Former Vice President and Creative Director, Verve Music Group

In his native Trinidad/Tobago, Hollis King says music and art were a significant part of his upbringing. He enjoyed art classes at school and found that he had a talent for art. Even as a youngster, he saw that his artwork surpassed that of his classmates and brought him a certain respect from others.

King moved to Brooklyn when he was 16, and attended New York City Community College, beginning as a liberal arts major on course to become a doctor in line with cultural and family aspirations. But a friend noticed the exceptional “doodles” he drew between classes and encouraged him to rethink his career goals. King switched to the advertising and design program, and later transferred to the School of Visual Arts, where he studied with legendary graphic designer Milton Glaser. Money was tight, so King worked in the shipping department of a toy factory by day and took classes at night. One of his teachers, veteran art and creative director Walter Kaprielian, recognized his talent and gave him an introduction to a job in the art world.

King worked at several design studios before entering the music industry as a graphic designer at GRP records. Five years later he joined the Verve Music Group, a division of Universal Music Company and the largest jazz record label in the world. As Vice President and Creative Director for 15 years, King created the vision, the look and the feel of the music that came from the company. He says, “I put skin and bones to the ideas.”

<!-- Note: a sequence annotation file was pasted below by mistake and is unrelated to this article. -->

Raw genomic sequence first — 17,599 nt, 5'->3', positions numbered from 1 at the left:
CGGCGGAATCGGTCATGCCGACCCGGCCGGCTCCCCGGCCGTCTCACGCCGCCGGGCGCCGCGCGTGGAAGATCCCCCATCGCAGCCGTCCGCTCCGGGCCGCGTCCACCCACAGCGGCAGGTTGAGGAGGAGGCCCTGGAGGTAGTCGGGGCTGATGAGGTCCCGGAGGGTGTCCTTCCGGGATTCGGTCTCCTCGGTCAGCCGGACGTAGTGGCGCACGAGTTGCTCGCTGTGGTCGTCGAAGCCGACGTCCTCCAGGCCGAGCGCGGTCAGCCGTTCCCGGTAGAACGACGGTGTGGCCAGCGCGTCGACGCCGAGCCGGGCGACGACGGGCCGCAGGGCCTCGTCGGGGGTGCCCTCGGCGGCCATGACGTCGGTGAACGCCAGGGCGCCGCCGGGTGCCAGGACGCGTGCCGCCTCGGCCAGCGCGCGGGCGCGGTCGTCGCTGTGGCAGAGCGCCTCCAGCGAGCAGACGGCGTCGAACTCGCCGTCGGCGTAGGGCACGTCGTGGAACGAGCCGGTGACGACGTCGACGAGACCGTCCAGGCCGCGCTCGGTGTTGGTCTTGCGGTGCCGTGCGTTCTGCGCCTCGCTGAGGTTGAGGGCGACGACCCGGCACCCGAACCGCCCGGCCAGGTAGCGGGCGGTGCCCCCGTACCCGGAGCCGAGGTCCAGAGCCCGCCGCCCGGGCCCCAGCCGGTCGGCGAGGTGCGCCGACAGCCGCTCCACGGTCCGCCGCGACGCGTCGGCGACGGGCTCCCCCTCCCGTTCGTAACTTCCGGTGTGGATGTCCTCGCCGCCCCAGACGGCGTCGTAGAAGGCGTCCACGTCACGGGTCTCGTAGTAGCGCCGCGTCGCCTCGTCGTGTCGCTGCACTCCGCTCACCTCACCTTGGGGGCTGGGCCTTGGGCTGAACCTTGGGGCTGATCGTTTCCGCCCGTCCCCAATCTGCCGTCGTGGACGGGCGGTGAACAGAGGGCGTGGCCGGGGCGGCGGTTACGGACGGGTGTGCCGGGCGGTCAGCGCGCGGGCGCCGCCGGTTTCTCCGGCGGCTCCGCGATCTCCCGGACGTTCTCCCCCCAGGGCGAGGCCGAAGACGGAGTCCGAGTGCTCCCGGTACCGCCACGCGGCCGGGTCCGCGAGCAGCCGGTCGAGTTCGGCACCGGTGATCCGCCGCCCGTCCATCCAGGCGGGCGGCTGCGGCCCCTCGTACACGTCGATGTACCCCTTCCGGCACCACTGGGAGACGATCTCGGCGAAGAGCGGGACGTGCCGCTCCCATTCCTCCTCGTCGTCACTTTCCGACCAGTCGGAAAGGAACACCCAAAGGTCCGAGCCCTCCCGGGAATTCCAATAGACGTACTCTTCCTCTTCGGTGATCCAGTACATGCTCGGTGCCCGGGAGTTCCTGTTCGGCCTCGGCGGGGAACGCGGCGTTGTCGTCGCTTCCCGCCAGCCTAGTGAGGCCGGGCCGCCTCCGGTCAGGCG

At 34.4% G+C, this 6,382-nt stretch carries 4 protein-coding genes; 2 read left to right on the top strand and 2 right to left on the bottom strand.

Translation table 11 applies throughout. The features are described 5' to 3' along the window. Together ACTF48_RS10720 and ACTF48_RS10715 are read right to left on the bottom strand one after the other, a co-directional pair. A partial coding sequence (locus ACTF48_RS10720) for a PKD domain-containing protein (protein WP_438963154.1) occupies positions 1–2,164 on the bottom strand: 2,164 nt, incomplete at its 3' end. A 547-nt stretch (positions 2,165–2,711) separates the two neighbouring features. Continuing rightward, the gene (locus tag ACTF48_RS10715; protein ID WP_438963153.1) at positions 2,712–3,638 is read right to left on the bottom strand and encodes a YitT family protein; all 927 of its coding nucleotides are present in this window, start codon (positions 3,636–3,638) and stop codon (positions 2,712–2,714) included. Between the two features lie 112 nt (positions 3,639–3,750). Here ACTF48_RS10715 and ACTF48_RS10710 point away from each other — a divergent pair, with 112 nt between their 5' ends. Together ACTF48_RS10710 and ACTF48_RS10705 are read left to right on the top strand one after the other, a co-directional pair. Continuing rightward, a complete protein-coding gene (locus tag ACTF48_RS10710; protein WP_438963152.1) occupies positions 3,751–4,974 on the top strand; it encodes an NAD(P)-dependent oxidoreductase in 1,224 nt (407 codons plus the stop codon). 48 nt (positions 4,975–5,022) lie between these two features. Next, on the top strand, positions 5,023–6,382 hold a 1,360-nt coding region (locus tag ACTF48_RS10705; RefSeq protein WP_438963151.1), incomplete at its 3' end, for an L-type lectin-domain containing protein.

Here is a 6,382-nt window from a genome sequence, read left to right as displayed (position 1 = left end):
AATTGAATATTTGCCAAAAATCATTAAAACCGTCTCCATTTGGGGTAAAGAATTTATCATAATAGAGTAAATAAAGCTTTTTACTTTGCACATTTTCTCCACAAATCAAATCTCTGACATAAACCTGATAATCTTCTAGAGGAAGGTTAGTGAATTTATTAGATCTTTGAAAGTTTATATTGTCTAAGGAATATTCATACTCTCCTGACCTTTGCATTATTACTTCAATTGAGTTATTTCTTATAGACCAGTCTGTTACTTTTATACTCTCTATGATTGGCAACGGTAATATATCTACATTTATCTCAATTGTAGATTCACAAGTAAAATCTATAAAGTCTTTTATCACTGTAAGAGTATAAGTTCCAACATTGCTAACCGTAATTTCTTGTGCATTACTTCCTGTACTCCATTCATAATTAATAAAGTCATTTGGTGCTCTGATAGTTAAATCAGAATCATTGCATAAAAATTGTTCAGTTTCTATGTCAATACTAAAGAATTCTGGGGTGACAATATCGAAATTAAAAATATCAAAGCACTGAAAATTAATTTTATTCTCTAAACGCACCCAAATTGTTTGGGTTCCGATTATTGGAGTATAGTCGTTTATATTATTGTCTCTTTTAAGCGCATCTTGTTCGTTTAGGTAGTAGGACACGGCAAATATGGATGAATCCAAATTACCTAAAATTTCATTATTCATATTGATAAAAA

At Verve he worked with noted artists like Natalie Cole, Linda Rhonstadt and John Foley, and worked on historical music, like the sounds of Ella Fitzgerald. King’s work was acknowledged through numerous achievement awards and citations from Communication Arts, How magazine, Print magazine, AIGA (American Institute of Graphic Arts) and the Society of Illustrators, as well as five Grammy nominations from 1995-2005.

An artist, photographer, music historian, businessman and role model, King says the Grammies forced him to look inside himself and take his work more seriously. The experience also strengthened his commitment to what he believed in, and gave him a sense of satisfaction that he had found his way on his own volition. Most of all, after the nominations his brother told him, “Mommy is proud of you.”

“My story is an immigrant’s story,” King humbly says. “It’s the story of everybody who comes to the United States with the ambition to be someone and try to make something of their lives.” The way to do that, he notes, is by developing a skill, getting the best education you can afford. He adds, “Access to education is a key because education gives you access.”

“I don’t take the freedoms I have here in America for granted,” says King. “I am the recipient of the sacrifice of others who stood up for our rights.” Mindful, too, that a man stretched out his hand to give him an opportunity for a job in the art and design industry, King always looked to give back to those coming up the ranks. While at Verve, he offered an internship program to persons of every nationality, race or color who applied; he also provided classes and seminars to students from the University of Maryland and University of Delaware—sharing his expertise with newcomers to the field.